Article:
Robin van der Heiden
Business Development Manager
Pocket Media is a Mobile Advertising agency specialized in User Acquisition and Monetization of mobile phone applications.We work with selected clients in order to provide only premium publishing and advertising services. Pocket was founded in 2012 by Benjamin Pomerantz, our current CEO. We have seen huge growth this past year, counting over 50 employees, and in addition to the headquarters in Amsterdam, Netherlands, we have offices in New York City and Singapore.
Our global offices allows us to be available for our clients almost 24/7. A new initiative this year has been developing our own apps in order to test and optimize are monetization products. Pocket’s most successful monetization product is our Native Ad Unit API. This allows app-owners to design their own ad units quickly by using our extensive library. At the moment we also offer a special deal to new clients signing up for the Native Ad Unit, but I don’t want to advertise too much here. In the beginning of the year we were selected as a certified partner by Tune, showing that we excel in following industry standards and trends regarding reporting and optimization.
In the mobile world, it is common to have an Ad Network also be an Agency that provides value added services such as localization, translation, creative asset creation, etc. Can you share more on the distinctions between pure-play Mobile Ad Networks and Ad Network / Agency hybrids?
As you said, Ad agency hybrids offer way more than just making sure that installs are generated. They help app-owners to optimize their apps, even provide technical assistance, if needed. Especially smaller developers can profit more from ad agency hybrids than bigger developers, since those companies usually do as much as possible in-house.
For example we work with a large ecommerce site in the Netherlands that was new to performance marketing. We were able to guide them through the process of setting up a third party tracking platform, which is what a traditional agency would do, while also finding publishers to run this campaign, which is what a network does.
View-through attribution is an important topic in mobile, as many users will view (or click) on an ad but not download the app right away. What are your thoughts on the appropriate view-through or click-through attribution windows developers should use? Will it differ depending on their app/game genre?
In my opinion the app or game genre should not play a role here. I am personally convinced, that the last interaction with the ad should count, therefore the attribution window should be infinite, no matter if it is view-through or click-through.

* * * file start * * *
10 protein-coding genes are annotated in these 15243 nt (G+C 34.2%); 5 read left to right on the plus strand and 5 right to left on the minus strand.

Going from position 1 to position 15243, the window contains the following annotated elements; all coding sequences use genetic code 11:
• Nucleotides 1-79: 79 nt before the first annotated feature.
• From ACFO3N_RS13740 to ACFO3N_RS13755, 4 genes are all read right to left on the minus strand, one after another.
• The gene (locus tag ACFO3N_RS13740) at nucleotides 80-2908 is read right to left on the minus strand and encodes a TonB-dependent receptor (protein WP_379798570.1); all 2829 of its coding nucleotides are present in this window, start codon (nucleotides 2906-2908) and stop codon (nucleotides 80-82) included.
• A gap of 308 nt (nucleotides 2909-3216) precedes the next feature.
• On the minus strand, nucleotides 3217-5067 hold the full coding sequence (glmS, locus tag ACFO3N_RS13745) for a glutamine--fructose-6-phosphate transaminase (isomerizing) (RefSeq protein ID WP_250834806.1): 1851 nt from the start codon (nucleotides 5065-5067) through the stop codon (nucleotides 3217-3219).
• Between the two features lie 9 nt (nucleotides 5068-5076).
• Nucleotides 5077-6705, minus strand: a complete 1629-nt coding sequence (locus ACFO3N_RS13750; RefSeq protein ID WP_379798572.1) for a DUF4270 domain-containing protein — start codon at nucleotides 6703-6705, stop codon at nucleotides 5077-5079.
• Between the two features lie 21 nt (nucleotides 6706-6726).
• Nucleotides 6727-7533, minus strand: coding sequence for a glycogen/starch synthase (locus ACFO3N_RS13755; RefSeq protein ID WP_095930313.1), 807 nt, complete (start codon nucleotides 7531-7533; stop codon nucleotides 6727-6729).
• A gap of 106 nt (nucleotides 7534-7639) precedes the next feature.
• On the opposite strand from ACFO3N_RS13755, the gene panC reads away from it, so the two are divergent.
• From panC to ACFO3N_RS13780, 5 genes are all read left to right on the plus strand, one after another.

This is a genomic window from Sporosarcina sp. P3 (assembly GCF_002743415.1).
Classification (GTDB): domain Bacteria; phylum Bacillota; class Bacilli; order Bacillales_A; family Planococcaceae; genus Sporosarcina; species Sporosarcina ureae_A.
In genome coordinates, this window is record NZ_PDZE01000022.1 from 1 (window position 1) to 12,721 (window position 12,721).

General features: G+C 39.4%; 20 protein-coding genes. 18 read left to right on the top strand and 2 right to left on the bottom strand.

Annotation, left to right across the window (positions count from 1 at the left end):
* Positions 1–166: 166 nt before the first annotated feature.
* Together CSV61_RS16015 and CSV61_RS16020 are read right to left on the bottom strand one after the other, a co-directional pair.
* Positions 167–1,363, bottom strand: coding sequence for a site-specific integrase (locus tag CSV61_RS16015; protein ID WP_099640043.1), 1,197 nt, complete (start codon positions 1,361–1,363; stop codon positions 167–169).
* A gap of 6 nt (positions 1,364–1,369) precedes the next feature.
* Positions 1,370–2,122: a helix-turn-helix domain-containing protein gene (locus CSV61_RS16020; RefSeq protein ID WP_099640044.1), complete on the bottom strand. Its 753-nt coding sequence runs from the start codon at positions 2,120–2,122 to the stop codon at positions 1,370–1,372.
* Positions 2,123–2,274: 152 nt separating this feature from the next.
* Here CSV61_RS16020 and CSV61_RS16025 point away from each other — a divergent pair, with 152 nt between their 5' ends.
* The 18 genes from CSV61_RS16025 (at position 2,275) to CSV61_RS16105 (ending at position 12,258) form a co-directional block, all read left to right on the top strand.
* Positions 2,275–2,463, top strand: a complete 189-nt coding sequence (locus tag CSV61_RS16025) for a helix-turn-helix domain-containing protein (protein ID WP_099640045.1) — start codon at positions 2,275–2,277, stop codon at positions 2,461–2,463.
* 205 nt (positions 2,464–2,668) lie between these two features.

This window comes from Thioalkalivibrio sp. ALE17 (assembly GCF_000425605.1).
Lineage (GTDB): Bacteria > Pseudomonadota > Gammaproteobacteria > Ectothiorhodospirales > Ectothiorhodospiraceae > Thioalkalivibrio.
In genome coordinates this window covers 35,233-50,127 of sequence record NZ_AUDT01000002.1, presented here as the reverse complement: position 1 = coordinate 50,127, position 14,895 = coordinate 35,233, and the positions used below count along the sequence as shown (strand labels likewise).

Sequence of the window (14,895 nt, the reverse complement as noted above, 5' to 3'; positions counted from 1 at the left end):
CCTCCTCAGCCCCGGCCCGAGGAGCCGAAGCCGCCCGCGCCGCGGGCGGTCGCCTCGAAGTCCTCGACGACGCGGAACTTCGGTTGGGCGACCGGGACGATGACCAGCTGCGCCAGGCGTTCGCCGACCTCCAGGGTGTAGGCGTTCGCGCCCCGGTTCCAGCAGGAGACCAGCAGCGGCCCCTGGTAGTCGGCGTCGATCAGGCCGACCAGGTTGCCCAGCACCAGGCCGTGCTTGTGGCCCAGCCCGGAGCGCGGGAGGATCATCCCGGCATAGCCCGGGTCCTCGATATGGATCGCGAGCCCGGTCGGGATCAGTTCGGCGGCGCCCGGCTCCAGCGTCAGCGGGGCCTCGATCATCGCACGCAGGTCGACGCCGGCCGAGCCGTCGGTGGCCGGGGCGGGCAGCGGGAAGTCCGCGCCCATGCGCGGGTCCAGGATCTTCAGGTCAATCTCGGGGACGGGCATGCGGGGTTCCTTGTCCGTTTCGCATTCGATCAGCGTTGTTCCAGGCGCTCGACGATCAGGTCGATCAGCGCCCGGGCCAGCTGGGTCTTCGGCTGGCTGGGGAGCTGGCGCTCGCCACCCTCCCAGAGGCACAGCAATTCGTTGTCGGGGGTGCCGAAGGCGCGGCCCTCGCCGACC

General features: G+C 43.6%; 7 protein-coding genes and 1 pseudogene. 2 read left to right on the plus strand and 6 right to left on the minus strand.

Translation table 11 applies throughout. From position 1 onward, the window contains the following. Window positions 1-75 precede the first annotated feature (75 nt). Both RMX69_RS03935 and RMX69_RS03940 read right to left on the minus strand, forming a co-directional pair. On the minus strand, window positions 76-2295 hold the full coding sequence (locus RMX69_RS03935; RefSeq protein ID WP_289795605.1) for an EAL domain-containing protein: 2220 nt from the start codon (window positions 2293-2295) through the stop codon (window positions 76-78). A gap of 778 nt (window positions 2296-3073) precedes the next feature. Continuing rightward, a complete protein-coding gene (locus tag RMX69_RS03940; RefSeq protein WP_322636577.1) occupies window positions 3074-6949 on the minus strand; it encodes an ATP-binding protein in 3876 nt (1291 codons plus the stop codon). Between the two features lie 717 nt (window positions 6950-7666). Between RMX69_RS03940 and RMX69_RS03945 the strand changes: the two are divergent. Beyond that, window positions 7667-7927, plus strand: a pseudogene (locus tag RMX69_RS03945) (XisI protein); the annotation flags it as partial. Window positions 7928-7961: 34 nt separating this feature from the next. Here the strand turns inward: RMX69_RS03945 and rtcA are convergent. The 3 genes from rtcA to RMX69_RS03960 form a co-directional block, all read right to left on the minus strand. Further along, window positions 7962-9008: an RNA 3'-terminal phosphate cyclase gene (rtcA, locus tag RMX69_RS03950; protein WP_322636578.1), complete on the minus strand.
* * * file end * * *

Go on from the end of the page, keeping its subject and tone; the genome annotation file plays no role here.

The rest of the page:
If you have to choose between the two, I’d say go for click-through and make the last click count. Right now I am seeing the industry standard being “first click/view” with many of the larger brand name apps.
Are there any innovations happening now in mobile advertising that excite you the most?
I am excited to see, that the ads on mobile devices are getting more engaging. For example, some of you might have seen them already, the ads where the user can “pre-play” the app and download it after the short trial period. Genius! It’s like a test drive with a car.
Also native advertising is something I am excited about, it is nothing really new, but the way it is used in some apps now is really amazing. And to be honest, it is about time that the display of ads is more engaging and of higher quality. Most banners even today remind me of the first banners which were used on desktop traffic.
Both Facebook and Google are powerhouses in the digital and mobile advertising space, with some estimating that over 60% of media dollars are being spent on those platforms. What are your thoughts on the dominance of the major platforms in mobile advertising, and how can independent players and ad networks truly differentiate and add value?
As in every industry, it is not a good sign that two companies have a monopoly. However, there is a reason why Facebook and Google are so big and that is their groundwork and data-gathering. They did a really good job and are able to advertise your campaigns very well.
However, being so big, in my opinion, forces them to forget about the “little guys” and might not have time to analyze your campaigns into depth, such as independent players and networks will do for you. The interactions are more personal and sometimes faster I suppose. I think the real value comes from the expertise networks have to offer, they offer different traffic than Facebook and Google, sometimes more relevant.
If you really look for in-app traffic, you are way better off with a network, which can distribute your campaign into multiple apps simultaneously. The targeting might be better with Facebook and Google due to the data they have about users, but this comes with a cost of course.
There is such a plethora of both digital advertising companies and mobile ad networks a marketer can now work with. How do you think a user acquisition manager can sort through all the noise to find the networks that will truly drive high-LTV users to their app? Is the only way to know this to test with that specific network?